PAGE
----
Ruth Picker, global IFRS leader at Ernst & Young, was on the Australian Accounting Standards Board when it transitioned to IFRS. "We went through the same process; we challenged all the new requirements for a while, but then we realised it was counter-productive. Boards will try for a time to flex their muscles - it's all part of the transition."
Bob Garnett also highlighted the Australian case, saying the add-ons national standard setters initially imposed actually disadvantaged local business. "Companies were not comparable with peer competitors, and this held them back; the IFRS variations were unpopular, and eventually the board adopted the unaltered global standards."
This fits with the argument that no matter where they are located, it is in companies' interest to produce comparable financial reports. This, after all, is the primary purpose of IFRS, and multinationals should therefore go to great lengths in their quest for comparability.
Regulators, too, agree not to issue divergent guidance when they sign up to the global standards, though this commitment is frequently tested. If company accounts stray too far, regulators could come under pressure from legislators worried about the effect on international investment and the wider economy, effectively forcing them to tow the party line.
Changing companies' internal reporting mechanisms to reflect external requirements may be conducive to comparable accounts, and Garnett said this process is already under way. He suggested the queries directed to IFRIC - of which there are between 50 and 60 a year - often stem from users seeking reassurance that their new reporting system is compliant, and are easily dealt with.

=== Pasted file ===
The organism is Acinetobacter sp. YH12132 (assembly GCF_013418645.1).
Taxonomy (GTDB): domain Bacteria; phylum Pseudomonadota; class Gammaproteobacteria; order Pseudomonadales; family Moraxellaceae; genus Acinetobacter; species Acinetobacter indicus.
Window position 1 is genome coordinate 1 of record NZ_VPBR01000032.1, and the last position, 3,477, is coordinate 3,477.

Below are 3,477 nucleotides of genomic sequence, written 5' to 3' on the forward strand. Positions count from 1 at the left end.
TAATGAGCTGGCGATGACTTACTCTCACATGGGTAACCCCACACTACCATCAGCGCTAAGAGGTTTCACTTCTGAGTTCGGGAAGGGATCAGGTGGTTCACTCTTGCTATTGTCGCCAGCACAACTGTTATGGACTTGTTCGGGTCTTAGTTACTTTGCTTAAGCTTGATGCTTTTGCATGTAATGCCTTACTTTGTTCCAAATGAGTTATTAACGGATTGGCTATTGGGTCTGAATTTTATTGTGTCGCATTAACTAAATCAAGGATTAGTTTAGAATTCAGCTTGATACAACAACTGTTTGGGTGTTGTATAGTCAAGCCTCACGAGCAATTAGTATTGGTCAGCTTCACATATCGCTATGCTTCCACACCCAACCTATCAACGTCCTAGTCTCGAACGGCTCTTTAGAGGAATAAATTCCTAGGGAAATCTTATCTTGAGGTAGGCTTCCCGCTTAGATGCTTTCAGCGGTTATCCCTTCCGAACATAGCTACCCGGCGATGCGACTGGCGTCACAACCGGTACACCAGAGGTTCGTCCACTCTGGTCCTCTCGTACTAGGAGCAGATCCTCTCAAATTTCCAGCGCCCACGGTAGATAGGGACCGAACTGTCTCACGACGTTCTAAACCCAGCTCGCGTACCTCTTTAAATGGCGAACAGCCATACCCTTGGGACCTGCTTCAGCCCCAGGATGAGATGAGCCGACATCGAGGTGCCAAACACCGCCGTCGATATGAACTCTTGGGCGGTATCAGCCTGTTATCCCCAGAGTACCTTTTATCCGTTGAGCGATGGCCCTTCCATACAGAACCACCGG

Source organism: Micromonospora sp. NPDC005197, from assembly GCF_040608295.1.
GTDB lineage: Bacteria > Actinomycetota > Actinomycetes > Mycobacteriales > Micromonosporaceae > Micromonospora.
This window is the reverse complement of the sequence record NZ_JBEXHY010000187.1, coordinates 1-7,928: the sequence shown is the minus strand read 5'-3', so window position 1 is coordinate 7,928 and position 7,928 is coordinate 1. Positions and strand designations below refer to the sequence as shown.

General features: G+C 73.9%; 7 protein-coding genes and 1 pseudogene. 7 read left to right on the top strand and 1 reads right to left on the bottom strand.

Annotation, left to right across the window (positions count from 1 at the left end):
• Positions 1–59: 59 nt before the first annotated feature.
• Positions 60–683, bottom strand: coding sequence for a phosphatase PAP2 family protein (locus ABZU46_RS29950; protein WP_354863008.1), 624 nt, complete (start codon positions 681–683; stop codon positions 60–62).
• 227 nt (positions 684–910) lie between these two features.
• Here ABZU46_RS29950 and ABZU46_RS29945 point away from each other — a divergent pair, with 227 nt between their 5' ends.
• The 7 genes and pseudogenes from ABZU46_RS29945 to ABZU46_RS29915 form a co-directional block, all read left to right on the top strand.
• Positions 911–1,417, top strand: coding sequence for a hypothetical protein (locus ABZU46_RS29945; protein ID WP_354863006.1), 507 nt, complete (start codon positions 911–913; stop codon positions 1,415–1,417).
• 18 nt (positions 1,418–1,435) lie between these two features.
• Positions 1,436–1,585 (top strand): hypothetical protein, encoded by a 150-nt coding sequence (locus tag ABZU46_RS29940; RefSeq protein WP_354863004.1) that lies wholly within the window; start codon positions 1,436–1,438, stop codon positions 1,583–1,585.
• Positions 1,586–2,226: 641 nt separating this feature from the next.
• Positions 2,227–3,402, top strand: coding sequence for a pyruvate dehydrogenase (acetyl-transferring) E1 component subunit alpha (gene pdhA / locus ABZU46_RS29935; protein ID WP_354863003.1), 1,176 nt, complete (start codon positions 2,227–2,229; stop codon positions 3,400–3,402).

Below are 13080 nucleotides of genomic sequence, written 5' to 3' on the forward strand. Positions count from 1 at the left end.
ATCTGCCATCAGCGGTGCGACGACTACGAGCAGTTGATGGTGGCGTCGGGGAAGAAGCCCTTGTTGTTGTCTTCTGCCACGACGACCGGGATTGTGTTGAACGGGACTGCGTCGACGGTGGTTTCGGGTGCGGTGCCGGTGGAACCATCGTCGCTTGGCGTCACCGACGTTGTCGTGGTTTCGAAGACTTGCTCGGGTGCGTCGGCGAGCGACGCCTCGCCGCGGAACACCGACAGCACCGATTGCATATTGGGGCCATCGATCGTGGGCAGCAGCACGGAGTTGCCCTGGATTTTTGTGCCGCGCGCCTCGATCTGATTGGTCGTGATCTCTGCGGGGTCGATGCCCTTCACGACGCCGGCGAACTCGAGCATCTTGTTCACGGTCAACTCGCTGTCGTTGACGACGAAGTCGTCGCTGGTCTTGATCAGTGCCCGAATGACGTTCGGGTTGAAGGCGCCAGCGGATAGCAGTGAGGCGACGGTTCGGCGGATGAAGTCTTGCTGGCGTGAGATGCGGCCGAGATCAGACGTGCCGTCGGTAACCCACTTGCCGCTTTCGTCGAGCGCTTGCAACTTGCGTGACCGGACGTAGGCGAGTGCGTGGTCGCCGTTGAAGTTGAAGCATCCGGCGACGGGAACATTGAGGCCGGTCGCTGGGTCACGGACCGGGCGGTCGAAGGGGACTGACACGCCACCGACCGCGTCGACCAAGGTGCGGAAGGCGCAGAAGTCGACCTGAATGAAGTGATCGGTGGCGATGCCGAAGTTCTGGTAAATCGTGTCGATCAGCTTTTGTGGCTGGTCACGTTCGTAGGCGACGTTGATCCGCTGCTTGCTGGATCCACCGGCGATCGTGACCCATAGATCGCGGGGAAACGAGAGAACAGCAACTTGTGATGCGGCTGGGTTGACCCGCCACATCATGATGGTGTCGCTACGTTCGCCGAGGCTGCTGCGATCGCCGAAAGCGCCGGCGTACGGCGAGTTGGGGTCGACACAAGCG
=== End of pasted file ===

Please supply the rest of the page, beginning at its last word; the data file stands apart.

Of those that do require further IFRIC consideration, many come from emerging economies where local conditions and challenges have few precedents among early adopters of IFRS. Garnett said on this basis, such problems will inevitably dwindle as more countries adopt the global standards and become confident in their application.
This is the central argument of those who see the final goal of universally comparable accounts as achievable. Mark Vaessen, KPMG's global IFRS network leader, said the big issues are generally accepted, and it is down in the detail where national interests seek to transfer the flavour of their old accounting standards to the global standards.
US convergence may be the litmus test, as the most powerful country in the world will soon decide whether IFRS is fit for purpose and how it should be applied. Japan and India have yet to sign up to full IFRS, and these major economies could yet balk at IASB-approved practices.
Ultimately, the proof is in the pudding. There is no denying that IFRS is far from generating exactly comparable accounts the world over, but equally, evidence suggests that divergence lessens with time and practice. However, the process of moving towards global convergence will soon be supplanted by widespread IFRS use; this will be the ultimate trial, and it will quickly become apparent whether the standards are fit for purpose.
In the next ten years, we will see whether it really is possible to extract picture-perfect accounts from companies as diverse and geographically removed as can be, or whether the global standard setting process has been an exercise in futility.